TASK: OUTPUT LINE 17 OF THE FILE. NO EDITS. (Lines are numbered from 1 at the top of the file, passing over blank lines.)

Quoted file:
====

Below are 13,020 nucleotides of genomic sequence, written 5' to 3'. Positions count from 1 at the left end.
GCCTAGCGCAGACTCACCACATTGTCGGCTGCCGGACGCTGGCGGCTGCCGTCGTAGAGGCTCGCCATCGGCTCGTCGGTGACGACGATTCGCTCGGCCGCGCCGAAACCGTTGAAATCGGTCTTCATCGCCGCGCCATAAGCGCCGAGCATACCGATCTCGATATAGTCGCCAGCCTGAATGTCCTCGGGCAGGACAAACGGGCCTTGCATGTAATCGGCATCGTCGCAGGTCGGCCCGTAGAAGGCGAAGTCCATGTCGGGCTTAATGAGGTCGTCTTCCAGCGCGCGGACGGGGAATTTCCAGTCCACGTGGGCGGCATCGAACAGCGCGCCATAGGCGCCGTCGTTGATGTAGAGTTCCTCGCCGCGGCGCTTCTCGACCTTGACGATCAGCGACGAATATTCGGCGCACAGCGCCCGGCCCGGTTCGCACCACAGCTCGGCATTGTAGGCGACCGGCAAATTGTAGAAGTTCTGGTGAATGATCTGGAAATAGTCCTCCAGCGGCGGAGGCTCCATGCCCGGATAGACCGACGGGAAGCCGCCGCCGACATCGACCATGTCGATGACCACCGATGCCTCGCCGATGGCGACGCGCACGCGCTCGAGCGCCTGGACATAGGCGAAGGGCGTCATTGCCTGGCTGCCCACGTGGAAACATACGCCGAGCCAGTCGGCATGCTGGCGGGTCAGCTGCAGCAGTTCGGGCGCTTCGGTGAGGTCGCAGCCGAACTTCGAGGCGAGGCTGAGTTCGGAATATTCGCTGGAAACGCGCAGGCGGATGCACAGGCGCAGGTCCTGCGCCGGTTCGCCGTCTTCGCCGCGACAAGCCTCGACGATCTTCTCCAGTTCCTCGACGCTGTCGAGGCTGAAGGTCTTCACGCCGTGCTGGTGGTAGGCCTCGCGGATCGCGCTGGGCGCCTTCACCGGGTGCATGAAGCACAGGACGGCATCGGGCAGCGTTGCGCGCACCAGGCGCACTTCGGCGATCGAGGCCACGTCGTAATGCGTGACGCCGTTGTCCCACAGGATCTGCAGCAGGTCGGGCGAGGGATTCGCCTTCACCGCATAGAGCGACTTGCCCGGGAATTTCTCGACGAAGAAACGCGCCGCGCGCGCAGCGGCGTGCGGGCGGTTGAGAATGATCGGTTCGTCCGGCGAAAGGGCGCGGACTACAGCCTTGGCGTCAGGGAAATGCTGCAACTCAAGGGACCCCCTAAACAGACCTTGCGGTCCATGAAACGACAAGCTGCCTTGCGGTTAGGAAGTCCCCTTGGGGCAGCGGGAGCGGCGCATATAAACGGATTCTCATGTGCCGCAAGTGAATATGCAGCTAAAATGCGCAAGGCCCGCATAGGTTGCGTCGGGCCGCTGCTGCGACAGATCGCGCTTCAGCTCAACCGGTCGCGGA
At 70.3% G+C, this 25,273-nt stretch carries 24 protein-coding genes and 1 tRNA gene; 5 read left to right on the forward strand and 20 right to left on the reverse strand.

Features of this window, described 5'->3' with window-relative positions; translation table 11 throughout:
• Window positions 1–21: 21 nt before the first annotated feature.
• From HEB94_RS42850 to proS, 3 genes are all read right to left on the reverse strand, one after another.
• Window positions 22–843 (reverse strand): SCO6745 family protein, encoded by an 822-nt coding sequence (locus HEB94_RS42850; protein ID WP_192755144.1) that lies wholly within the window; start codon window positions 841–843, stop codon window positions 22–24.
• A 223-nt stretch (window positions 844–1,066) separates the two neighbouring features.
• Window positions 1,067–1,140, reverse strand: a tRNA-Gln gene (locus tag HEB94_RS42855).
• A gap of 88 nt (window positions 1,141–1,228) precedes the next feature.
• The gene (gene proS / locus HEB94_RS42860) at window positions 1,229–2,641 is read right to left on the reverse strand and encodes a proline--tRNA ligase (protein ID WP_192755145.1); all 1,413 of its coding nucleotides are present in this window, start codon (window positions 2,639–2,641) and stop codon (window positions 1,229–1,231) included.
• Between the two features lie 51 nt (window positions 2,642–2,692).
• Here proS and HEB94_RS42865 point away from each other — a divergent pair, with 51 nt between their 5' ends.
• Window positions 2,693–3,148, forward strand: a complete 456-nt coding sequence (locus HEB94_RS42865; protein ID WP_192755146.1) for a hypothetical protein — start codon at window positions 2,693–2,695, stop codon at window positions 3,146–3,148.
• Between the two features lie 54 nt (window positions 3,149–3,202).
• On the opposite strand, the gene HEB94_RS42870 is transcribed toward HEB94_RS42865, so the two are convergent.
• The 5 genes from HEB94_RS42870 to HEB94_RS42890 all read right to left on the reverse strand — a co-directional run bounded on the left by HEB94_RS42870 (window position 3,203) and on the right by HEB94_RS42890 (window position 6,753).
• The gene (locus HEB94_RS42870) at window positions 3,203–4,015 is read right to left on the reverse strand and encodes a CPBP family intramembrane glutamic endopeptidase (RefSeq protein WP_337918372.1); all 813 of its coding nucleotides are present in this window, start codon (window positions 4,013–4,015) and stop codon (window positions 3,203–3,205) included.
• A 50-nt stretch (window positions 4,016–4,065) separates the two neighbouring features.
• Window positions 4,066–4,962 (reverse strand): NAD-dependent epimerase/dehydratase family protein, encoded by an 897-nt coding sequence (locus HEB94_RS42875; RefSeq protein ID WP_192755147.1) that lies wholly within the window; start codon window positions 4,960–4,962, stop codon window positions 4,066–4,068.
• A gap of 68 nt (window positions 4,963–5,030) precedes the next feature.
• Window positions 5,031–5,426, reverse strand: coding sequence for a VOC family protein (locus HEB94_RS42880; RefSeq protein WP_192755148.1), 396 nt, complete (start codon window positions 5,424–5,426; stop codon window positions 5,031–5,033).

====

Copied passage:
• The 5 genes from HEB94_RS42870 to HEB94_RS42890 all read right to left on the reverse strand — a co-directional run bounded on the left by HEB94_RS42870 (window position 3,203) and on the right by HEB94_RS42890 (window position 6,753).